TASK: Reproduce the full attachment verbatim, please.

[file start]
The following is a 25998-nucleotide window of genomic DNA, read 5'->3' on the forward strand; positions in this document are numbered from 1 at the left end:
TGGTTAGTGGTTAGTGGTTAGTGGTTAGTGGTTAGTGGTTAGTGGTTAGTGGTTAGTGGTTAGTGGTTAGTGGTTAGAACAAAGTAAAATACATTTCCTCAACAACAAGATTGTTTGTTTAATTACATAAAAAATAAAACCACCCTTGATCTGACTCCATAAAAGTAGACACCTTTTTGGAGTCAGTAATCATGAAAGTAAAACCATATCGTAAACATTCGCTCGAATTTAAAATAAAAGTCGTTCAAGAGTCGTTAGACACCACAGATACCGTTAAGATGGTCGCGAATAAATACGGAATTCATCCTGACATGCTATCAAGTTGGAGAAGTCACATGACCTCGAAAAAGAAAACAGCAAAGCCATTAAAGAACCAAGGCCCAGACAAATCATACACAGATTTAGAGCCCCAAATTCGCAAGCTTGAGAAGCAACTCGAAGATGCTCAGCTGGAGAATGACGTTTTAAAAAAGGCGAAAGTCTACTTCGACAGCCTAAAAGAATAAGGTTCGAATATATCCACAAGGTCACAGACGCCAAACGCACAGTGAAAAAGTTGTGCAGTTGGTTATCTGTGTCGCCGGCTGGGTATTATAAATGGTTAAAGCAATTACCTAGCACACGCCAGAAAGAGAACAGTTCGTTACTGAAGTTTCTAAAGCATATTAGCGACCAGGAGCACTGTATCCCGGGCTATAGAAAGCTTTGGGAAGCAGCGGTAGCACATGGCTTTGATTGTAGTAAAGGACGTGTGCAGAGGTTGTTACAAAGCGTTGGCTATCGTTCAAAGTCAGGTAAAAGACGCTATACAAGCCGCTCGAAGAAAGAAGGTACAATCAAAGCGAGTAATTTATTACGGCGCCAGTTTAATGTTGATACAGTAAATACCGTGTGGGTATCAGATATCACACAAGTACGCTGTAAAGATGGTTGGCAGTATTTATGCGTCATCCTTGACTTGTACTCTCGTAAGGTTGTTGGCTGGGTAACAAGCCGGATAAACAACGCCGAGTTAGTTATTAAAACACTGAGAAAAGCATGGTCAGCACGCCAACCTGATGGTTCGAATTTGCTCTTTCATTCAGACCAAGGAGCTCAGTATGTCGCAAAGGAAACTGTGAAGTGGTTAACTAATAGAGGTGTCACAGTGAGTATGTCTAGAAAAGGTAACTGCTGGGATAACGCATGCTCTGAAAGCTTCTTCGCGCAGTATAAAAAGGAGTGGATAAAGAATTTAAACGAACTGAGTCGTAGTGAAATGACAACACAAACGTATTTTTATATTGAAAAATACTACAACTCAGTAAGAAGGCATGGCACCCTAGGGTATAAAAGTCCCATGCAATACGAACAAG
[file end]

The following is a 25998-nucleotide window of genomic DNA, read 5'->3' on the forward strand; positions in this document are numbered from 1 at the left end:
TGGTTAGTGGTTAGTGGTTAGTGGTTAGTGGTTAGTGGTTAGTGGTTAGTGGTTAGTGGTTAGTGGTTAGTGGTTAGAACAAAGTAAAATACATTTCCTCAACAACAAGATTGTTTGTTTAATTACATAAAAAATAAAACCACCCTTGATCTGACTCCATAAAAGTAGACACCTTTTTGGAGTCAGTAATCATGAAAGTAAAACCATATCGTAAACATTCGCTCGAATTTAAAATAAAAGTCGTTCAAGAGTCGTTAGACACCACAGATACCGTTAAGATGGTCGCGAATAAATACGGAATTCATCCTGACATGCTATCAAGTTGGAGAAGTCACATGACCTCGAAAAAGAAAACAGCAAAGCCATTAAAGAACCAAGGCCCAGACAAATCATACACAGATTTAGAGCCCCAAATTCGCAAGCTTGAGAAGCAACTCGAAGATGCTCAGCTGGAGAATGACGTTTTAAAAAAGGCGAAAGTCTACTTCGACAGCCTAAAAGAATAAGGTTCGAATATATCCACAAGGTCACAGACGCCAAACGCACAGTGAAAAAGTTGTGCAGTTGGTTATCTGTGTCGCCGGCTGGGTATTATAAATGGTTAAAGCAATTACCTAGCACACGCCAGAAAGAGAACAGTTCGTTACTGAAGTTTCTAAAGCATATTAGCGACCAGGAGCACTGTATCCCGGGCTATAGAAAGCTTTGGGAAGCAGCGGTAGCACATGGCTTTGATTGTAGTAAAGGACGTGTGCAGAGGTTGTTACAAAGCGTTGGCTATCGTTCAAAGTCAGGTAAAAGACGCTATACAAGCCGCTCGAAGAAAGAAGGTACAATCAAAGCGAGTAATTTATTACGGCGCCAGTTTAATGTTGATACAGTAAATACCGTGTGGGTATCAGATATCACACAAGTACGCTGTAAAGATGGTTGGCAGTATTTATGCGTCATCCTTGACTTGTACTCTCGTAAGGTTGTTGGCTGGGTAACAAGCCGGATAAACAACGCCGAGTTAGTTATTAAAACACTGAGAAAAGCATGGTCAGCACGCCAACCTGATGGTTCGAATTTGCTCTTTCATTCAGACCAAGGAGCTCAGTATGTCGCAAAGGAAACTGTGAAGTGGTTAACTAATAGAGGTGTCACAGTGAGTATGTCTAGAAAAGGTAACTGCTGGGATAACGCATGCTCTGAAAGCTTCTTCGCGCAGTATAAAAAGGAGTGGATAAAGAATTTAAACGAACTGAGTCGTAGTGAAATGACAACACAAACGTATTTTTATATTGAAAAATACTACAACTCAGTAAGAAGGCATGGCACCCTAGGGTATAAAAGTCCCATGCAATACGAACAAG